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View Full Version : Re: FORM to FUNCTION Ratio



John A. Casler - Bio-force
05-02-2000, 02:29 PM
From: MC Siff

> The therapeutic and fitness training worlds still seem to place a heavy
> emphasis on an isolationist approach to physical testing and conditioning,
> without carefully identifying the situational limitations and scope
whenever
> such as approach is used.
>
> Attempts are made to test and train muscles individually. Few days pass
> without comments being made on isolating the upper or lower abs for
training,
> selectively training the core of the body, activating transversus
abdominis
> to 'stabilise the trunk', testing for weaknesses or imbalances in certain
> muscle groups or explaining poor performance or injury on the basis of
> imbalance in some isolated system of the body.
>
> The body constitutes a linked system

> This is not to negate the value of approaches that use isolationist
> approaches for valid therapeutic or analytical reasons, such as those
> involving EMG mediated biofeedback,
>
> If we do so, then we may also become far more careful to avoid referring
> rigidly to certain muscles as stabilisers, movers, agonist, antagonists,
> flexors, adductors and so on, instead choosing to refer to the
stabilising,
> moving, agonistic, antagonistic, flexor and adduction roles of a muscle
> during any given phase of a specific motor action.

****Dr Siffs comments are relevant and "on the mark". The "trend" in most
exercise machines and devices used by everyone from medical to commercial
exercise concerns "has" been to "isolate".

I think it has to be recognized that most everyone uses exercise for two
major purposes.

1) to promote better functioning (function)

2) to promote better appearance (form)

The "form" versus "function" relationship is found in many areas. In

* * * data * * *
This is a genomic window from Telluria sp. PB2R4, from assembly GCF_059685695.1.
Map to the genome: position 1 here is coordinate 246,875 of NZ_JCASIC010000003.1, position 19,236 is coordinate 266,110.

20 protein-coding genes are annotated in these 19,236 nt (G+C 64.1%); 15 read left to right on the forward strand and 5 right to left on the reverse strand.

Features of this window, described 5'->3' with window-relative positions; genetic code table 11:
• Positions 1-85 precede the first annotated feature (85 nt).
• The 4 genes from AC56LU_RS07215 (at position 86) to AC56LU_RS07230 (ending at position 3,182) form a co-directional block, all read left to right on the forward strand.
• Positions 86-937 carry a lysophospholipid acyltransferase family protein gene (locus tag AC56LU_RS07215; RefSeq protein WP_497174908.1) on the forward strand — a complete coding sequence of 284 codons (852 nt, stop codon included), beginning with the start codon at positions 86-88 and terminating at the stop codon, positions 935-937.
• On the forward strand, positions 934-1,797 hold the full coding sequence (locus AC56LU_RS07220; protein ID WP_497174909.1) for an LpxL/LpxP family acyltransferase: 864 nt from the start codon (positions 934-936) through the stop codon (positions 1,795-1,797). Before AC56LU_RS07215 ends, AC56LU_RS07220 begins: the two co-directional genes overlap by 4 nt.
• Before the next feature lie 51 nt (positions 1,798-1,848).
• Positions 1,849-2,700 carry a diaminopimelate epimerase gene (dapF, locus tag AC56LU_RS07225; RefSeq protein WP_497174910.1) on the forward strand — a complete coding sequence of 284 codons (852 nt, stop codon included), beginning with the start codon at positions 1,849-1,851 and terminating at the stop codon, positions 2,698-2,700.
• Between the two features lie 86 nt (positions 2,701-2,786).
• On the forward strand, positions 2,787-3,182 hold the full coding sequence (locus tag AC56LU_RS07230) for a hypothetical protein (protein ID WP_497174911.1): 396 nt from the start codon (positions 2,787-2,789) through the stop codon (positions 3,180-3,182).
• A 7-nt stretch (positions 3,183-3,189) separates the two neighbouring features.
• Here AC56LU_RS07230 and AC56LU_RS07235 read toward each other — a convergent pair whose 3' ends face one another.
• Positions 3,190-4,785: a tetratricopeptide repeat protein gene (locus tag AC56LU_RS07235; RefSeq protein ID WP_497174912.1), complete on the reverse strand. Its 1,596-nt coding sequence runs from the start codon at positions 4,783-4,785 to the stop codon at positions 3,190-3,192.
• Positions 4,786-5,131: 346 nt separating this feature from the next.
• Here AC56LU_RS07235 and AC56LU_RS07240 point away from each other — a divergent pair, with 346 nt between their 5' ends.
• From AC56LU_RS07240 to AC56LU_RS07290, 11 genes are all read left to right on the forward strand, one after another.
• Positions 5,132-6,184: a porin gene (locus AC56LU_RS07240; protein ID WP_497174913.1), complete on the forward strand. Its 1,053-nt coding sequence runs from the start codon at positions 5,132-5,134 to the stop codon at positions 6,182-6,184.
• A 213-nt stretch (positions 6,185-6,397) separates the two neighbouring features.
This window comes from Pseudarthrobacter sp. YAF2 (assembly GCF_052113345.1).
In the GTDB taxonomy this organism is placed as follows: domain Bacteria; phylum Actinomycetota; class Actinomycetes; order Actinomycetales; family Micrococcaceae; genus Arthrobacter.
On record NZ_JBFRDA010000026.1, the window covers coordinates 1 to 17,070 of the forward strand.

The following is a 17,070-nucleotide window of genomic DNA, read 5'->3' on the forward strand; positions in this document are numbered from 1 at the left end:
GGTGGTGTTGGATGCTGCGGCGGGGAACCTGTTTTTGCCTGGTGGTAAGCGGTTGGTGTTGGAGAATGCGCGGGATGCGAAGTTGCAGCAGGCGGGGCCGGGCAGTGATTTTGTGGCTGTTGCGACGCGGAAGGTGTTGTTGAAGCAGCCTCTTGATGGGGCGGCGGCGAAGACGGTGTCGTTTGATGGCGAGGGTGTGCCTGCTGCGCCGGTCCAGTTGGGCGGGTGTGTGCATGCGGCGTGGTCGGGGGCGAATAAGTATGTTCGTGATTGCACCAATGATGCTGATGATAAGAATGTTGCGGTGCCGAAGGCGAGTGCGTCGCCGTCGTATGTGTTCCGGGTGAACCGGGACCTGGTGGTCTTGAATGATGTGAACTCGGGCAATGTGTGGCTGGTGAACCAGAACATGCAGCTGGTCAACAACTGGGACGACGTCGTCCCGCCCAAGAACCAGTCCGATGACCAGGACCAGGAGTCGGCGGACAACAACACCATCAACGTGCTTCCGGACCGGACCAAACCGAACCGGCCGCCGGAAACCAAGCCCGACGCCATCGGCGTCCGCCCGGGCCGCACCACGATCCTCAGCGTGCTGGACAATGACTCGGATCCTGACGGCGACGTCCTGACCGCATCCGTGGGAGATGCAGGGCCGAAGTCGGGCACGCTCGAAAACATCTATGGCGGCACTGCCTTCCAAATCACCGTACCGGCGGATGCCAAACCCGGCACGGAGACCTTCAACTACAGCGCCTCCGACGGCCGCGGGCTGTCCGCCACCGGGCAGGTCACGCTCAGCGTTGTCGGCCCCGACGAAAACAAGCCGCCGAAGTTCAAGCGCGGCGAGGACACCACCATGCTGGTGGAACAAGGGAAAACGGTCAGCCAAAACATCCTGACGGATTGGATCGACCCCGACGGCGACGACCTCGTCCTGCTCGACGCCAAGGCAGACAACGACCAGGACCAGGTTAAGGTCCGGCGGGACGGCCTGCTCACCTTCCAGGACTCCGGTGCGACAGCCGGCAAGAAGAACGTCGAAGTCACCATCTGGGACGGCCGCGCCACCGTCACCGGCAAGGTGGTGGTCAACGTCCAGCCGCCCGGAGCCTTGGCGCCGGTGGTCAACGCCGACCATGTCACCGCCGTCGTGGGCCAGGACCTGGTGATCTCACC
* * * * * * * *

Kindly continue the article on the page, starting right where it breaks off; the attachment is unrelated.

everything from automobiles to clothing, we evaluate the personal value of
something on whether it "functions" well for us (Bench Shirt) or if it looks
better (dress clothing) (form). Nowhere is this more prominent than in
exercise.

Over the last several years, I have been involved in the development of a
line of exercise machines
and a system to use them. In the research and development of this system, I
have formed several conclusions regarding this form/function dichotomy.

1) With very few exceptions, isolated single joint exercises are not
designed to promote normal function of the body. In fact in most instances
isolation can actually retard or reduce function.

2) Maximum funtional exercise would allow controlled progressive "external
loading" to be accomplised in in "all planes of motion" (most likely only
accomplishable by taking a trip to Jupiter) in a closed chain that mimics
the sport or activity's motor pattern.

3) Developing specific muscles can be accomplished with Isolation movements
and maybe (arguably) better than "multi joint" or CKC exercises. The
motivation for such development is primarily "for show" (form)

4) Large muscles are not always strong and small muscles are not always
weak. Additionally we might note that radically hypertrophied muscle may
not always be considered aesthetically pleasing

5) Building a "beautiful???" or at least asthetically pleasing body is a
good enough reason to exercise. Aesthetically pleasing proportions, shape
and muscle detail can be an end goal in itself.

6) Most training systems and programs provide "benefit bleeding". That is
even slow weight training causes some increase in heart rate (in higher rep
and intensity levels) and even jogging will build a little strength. Very
few exercises are pure in their results to specific system or result. 1 rep